CJS Student Speaker a Pioneer in Program

Published on June 15, 2017

Elizabeth Blackwell, the first woman to receive a medical degree in the United States once said, “It is not easy to be a pioneer - but oh, it is fascinating!”

Eastern Kentucky University graduate McKenna Revel shared similar sentiments on May 12 when she became EKU’s first (and currently only) social justice studies graduate.

The Mount Sterling native discussed her experience as the first student in the program in her student commencement address for the College of Justice and Safety.

“There were no examples for me to follow,” she said. “There was no one to provide reassurance, no statistics on job availability or job acquisition, furthering education, or even a graduation rate.”

It was certainly intimidating, but Revel found hope in her classmates, advisers and professors who challenged her, encouraged her, and reminded her why she had chosen the field. She was especially grateful for Dr. Judah Schept, associate professor in the School of Justice Studies, and Dr. Dawn Rothe, professor and chair of the same department, whose teaching and mentoring Revel will long remember.   

As a women and gender studies (WGS) minor, Revel was also highly appreciative of Dr. Lisa Day, program director. “Without her, the intersectionality of my courses would have been far less. My minor has served me in every single course and has been an enrichment to the social justice curriculum.”

Between her WGS and social justice classes, Revel learned of a world where justice and equality are often taken for granted, and it is easy to forget that not everyone has been afforded the same privileges. But she reminded her listeners that as future lawyers, police officers, paralegals and more, they have not only the opportunity, but the responsibility, to help the underprivileged, the felons, the minorities, the women and children in need.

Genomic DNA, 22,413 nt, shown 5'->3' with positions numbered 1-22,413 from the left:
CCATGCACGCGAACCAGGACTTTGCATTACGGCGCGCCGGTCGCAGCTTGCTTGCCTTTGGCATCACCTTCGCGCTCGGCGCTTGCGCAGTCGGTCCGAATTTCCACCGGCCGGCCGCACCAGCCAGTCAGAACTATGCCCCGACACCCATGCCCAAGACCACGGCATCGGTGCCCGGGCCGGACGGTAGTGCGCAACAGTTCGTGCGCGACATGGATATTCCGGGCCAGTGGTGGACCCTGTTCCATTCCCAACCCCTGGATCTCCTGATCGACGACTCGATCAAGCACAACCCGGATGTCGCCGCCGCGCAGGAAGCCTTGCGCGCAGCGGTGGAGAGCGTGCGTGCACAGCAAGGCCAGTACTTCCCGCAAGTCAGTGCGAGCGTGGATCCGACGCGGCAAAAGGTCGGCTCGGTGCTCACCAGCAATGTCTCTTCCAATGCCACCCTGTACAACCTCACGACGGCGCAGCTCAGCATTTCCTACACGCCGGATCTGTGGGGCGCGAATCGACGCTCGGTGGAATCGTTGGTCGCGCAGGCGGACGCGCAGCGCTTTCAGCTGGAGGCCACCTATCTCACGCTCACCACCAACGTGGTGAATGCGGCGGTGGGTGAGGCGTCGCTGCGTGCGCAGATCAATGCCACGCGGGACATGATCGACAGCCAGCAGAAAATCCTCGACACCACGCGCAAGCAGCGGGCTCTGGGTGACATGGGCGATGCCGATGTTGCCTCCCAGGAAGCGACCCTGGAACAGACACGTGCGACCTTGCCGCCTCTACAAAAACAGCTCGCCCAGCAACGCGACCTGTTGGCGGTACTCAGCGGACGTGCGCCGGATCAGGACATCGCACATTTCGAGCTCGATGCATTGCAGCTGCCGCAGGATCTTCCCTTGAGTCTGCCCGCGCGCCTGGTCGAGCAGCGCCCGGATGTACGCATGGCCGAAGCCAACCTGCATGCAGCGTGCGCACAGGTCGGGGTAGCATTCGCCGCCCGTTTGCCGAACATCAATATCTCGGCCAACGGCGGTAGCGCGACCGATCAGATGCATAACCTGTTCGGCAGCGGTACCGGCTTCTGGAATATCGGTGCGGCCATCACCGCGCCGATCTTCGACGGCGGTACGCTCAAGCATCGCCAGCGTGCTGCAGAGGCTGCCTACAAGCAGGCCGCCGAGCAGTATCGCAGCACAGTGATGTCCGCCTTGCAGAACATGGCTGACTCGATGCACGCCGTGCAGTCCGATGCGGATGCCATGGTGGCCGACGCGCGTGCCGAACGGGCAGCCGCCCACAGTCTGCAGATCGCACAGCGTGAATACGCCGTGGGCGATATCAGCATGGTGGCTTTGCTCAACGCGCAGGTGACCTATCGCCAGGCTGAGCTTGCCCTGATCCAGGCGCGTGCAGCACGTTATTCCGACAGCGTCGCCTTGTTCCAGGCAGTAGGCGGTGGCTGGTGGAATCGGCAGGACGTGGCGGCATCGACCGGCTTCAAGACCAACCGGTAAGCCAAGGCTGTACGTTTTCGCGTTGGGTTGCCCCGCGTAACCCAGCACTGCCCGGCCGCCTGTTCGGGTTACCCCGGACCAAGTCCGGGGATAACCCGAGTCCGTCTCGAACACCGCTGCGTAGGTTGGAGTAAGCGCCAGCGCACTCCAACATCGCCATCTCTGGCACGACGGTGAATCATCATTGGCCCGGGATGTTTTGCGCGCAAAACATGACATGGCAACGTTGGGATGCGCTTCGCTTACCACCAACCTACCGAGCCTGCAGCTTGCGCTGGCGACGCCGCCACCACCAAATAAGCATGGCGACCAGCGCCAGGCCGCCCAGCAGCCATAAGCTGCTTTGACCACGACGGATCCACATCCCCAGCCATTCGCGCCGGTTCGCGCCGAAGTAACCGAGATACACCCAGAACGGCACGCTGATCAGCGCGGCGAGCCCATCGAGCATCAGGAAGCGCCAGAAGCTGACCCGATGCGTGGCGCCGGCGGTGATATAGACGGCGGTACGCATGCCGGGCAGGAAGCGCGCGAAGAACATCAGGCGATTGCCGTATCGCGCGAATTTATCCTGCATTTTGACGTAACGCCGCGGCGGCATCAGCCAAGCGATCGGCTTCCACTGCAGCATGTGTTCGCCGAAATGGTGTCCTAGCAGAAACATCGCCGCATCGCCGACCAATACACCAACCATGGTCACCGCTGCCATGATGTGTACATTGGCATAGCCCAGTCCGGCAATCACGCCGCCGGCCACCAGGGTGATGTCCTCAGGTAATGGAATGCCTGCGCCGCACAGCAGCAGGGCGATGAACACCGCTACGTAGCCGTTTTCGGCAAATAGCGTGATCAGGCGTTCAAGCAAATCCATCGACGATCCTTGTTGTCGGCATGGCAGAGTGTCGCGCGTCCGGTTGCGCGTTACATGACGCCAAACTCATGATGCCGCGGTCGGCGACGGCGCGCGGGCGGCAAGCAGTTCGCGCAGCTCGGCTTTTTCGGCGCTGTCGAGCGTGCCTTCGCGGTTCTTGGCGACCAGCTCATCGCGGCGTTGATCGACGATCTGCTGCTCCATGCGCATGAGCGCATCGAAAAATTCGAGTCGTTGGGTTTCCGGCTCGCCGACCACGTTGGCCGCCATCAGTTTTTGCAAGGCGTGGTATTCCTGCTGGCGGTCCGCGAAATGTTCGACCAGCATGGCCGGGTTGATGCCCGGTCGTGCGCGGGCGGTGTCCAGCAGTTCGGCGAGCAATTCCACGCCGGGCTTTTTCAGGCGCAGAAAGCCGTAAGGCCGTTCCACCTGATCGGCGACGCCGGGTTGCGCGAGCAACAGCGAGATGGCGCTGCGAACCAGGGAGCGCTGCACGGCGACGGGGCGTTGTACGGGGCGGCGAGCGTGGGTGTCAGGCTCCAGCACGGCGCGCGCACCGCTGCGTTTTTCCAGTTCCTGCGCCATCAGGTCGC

“We have all chosen the college and our respective fields because we have a passionate urge to help people,” she said. “We seek to understand what goes wrong in the lives of others. In our own way, we attempt to heal what has been harmed, mend what has been broken, and restore what has been lost.”

Revel concluded her remarks by urging her classmates to remember the pride they felt as they were about to receive their degrees. She conceded that it may not always be easy, with monotonous days and overwhelming paperwork. But she told her listeners that, even in those moments, they should remember that what seems like a just another 9-5 to them may be the most difficult day of someone else’s life. It may be the day someone has lost a family member to violent crime or watched their home be destroyed in a fire. It may be the day a child was taken from a home by social services, or the day a teenager faced his or her first drug charge.

Whatever the case, justice and safety professionals, she said, have the power to make that person’s day a little better, whether through a cup of coffee or a simple smile.

“There is no act of kindness too small. Today, you have been bestowed a gift. When it is your turn to pass it along, remember that no person, community, or country has ever been made less great by giving.”

-- by Yasmin White, Student Writer, EKU Communications & Brand Management